Raleigh News & Observer: The “Roy Moore Story” is marching toward its final chapter, and Moore seems to be the last man standing, an embarrassment to the Republican Party. But perhaps Moore, the GOP nominee for the U.S. Senate in a special election to replace Attorney General Jeff Sessions, is simply beyond feeling shame.

Kansas City Star: A NAFTA country is your state’s top export market. Period. And it does not matter on which side of the state line you live. Mexico is Kansas’ No. 1 export market. Our southern neighbor brought the state $1.8 billion last year, followed by Canada at $1.7 billion, according to the International Trade Administration. In Missouri, Canada is tops at $5.2 billion in 2016, followed by Mexico at $2.5 billion. So President Donald Trump’s latest round of bellicose bleating about yanking the U.S. out of the North American Free Trade Agreement captures the rapt attention of local business leaders.

Los Angeles Times: Congress is currently deciding whether to let the National Security Agency continue to eavesdrop on the phone calls, emails and other electronic communications of foreigners located abroad. This foreign intelligence program – Section 702 of the Foreign Intelligence Surveillance Act – expires at the end of the year. Defenders of Section 702, which Congress first approved in 2008, insist that it’s a vital tool in detecting and disrupting terrorist plots. Many civil liberties groups argue that the law needlessly undermines the privacy of Americans. It turns out that both statements are accurate.

San Jose Mercury News: Preliminary results are in on California’s grand experiment to reduce plastic bag litter along its majestic coastline and streams. Take a bow, California voters. It’s working. The early litter data from the Coastal Clean-up Day, held annually in September, shows that plastic bag litter had dropped by 72 percent when compared to 2010. Plastic bags now account for less than 1.5 percent of all litter, compared to nearly 10 percent in 2010.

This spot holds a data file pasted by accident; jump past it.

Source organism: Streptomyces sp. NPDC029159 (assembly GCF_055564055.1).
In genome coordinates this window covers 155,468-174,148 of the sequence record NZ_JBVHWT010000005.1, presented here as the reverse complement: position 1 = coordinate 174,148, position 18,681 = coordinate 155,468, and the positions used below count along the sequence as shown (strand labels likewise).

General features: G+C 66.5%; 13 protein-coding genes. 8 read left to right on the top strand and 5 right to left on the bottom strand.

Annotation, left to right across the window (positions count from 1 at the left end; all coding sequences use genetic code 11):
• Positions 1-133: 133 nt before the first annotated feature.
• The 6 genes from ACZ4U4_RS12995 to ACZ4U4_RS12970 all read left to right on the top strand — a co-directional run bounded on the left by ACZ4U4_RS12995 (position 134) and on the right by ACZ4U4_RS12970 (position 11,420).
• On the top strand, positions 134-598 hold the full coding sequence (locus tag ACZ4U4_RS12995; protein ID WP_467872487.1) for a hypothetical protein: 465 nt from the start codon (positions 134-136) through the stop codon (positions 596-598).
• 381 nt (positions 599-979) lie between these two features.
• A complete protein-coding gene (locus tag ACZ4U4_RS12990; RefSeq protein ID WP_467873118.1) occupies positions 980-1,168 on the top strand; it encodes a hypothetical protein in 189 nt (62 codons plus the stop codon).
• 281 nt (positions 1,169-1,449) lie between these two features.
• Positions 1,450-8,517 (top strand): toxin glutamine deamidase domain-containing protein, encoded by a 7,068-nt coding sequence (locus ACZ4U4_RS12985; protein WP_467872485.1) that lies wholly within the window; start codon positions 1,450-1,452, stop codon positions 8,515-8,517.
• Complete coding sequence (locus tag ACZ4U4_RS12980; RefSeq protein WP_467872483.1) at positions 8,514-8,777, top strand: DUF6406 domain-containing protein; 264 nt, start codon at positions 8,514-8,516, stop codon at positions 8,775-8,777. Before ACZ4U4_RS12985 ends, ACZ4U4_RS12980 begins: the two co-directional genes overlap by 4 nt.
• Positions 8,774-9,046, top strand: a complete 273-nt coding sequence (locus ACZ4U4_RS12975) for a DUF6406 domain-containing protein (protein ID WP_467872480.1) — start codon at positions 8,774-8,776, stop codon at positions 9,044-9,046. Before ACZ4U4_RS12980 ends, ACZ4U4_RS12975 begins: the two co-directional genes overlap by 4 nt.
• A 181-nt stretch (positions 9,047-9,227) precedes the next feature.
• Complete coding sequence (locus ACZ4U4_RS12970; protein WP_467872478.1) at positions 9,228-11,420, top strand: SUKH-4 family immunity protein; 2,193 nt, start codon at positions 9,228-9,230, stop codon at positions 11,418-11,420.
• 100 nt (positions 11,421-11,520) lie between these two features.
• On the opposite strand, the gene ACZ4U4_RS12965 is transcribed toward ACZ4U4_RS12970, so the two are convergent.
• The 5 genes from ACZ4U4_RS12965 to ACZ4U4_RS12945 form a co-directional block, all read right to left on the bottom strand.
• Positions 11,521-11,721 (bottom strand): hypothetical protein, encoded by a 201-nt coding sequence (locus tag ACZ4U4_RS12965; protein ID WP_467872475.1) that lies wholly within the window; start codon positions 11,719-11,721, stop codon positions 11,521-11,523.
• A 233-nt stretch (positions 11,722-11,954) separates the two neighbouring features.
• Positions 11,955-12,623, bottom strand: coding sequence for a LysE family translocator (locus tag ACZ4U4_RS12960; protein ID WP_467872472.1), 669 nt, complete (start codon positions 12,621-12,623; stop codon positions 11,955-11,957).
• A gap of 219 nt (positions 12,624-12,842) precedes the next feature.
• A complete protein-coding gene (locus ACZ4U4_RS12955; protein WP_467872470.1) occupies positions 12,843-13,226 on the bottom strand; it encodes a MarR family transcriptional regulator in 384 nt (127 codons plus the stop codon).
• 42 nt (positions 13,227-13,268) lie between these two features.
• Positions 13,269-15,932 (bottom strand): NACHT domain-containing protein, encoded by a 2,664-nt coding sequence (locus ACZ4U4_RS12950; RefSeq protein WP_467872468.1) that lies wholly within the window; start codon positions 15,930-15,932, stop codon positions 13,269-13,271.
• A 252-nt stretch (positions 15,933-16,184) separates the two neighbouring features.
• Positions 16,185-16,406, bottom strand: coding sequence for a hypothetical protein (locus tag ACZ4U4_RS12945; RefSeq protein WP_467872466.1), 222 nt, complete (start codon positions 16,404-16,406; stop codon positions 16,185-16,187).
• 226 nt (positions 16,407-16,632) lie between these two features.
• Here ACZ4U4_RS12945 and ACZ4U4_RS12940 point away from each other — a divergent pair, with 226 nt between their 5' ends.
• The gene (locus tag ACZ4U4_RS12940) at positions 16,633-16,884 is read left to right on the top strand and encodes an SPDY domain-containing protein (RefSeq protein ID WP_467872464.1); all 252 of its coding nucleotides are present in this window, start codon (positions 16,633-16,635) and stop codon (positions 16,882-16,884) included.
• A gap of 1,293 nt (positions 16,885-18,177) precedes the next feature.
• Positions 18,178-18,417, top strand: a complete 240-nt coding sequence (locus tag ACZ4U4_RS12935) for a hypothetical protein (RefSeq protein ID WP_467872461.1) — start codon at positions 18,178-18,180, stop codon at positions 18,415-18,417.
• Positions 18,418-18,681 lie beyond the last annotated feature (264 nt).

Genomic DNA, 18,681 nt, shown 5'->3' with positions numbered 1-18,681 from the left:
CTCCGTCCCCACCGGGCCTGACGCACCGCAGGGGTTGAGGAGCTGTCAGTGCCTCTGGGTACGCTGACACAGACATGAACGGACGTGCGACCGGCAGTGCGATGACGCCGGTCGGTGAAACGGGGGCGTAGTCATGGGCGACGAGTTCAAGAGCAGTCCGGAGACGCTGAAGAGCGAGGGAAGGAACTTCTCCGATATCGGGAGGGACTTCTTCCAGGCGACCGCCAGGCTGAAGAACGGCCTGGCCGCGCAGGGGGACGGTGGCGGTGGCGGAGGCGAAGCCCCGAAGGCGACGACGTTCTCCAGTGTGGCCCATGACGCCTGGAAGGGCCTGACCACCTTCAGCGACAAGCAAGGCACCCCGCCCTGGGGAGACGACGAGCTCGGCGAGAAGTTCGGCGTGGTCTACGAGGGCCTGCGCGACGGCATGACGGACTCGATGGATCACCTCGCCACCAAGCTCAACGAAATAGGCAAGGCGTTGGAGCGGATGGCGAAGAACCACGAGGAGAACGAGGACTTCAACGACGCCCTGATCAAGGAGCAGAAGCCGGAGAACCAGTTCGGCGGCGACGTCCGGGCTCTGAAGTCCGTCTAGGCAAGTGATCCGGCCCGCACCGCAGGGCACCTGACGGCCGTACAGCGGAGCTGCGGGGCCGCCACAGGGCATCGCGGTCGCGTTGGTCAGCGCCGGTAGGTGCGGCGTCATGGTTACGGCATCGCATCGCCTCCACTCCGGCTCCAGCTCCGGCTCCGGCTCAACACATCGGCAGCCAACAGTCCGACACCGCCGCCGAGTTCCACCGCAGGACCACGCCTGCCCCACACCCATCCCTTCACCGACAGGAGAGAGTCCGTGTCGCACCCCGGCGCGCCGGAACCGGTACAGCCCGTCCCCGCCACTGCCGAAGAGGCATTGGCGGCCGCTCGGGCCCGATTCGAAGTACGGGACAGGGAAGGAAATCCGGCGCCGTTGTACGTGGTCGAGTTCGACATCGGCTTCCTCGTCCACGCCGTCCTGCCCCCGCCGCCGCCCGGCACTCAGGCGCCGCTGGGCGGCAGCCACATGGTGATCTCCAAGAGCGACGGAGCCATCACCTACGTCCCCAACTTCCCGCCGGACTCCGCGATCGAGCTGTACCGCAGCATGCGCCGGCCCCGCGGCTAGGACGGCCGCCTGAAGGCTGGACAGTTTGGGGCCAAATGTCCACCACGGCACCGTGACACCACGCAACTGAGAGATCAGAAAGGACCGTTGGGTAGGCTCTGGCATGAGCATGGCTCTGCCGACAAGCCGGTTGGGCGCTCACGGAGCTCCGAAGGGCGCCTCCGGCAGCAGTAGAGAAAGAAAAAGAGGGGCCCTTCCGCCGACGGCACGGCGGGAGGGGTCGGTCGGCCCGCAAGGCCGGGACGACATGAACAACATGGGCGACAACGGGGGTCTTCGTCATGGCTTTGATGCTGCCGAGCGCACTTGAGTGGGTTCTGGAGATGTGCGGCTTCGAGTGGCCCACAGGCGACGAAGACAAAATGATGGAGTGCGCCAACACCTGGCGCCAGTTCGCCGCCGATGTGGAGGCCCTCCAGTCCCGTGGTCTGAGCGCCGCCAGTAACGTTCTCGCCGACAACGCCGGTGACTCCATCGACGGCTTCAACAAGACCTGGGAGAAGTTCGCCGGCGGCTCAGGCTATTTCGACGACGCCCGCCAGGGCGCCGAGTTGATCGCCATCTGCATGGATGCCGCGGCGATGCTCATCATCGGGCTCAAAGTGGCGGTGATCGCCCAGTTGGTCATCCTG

Syndicates’ take

Dahleen Glanton, Chicago Tribune: Last week, during his first presidential visit to Beijing, Donald Trump showed the world just how much he craves the admiration of Chinese President Xi Jinping. And Xi played him like a fool. All it took to woo Trump was a photo op with performers of the Peking Opera and dinner at the Forbidden City.

Paul Krugman, New York Times: Both the Senate proposal and the similar proposal from House Republicans offer huge tax cuts to corporations and the wealthy, then try to limit the impacts of these tax cuts on the budget deficit by clawing back tax credits and exemptions that mainly benefit the middle class.

Andres Oppenheimer, Miami Herald: To start a domestically owned new business, whether it’s a big factory or a small store, Latin American and Caribbean countries require an average of 8.4 legal procedures, more than in any other world region.

Trudy Rubin, Philadelphia Inquirer: President Trump and Jared Kushner appear to be relying on the Saudi crown prince to spearhead a Sunni Arab campaign that will roll back Shiite Iran’s expanding influence in the Mideast (and godfather a peace between the Palestinians and Israel). A look at the prince’s track record should have dampened their enthusiasm.

Heidi Stevens, Chicago Tribune: Comedian Louis C.K.’s response to the New York Times story, in which multiple women accuse the actor of masturbating in front of them, isn’t worth the ticker-tape parade some folks appear to be organizing.


“California got it right when it banned trophy hunting of mountain lions, but the recent story doesn’t underscore how valuable the policy has been in preventing needless cruelty.” Wayne Pacelle, The Humane Society of the United States, Washington, DC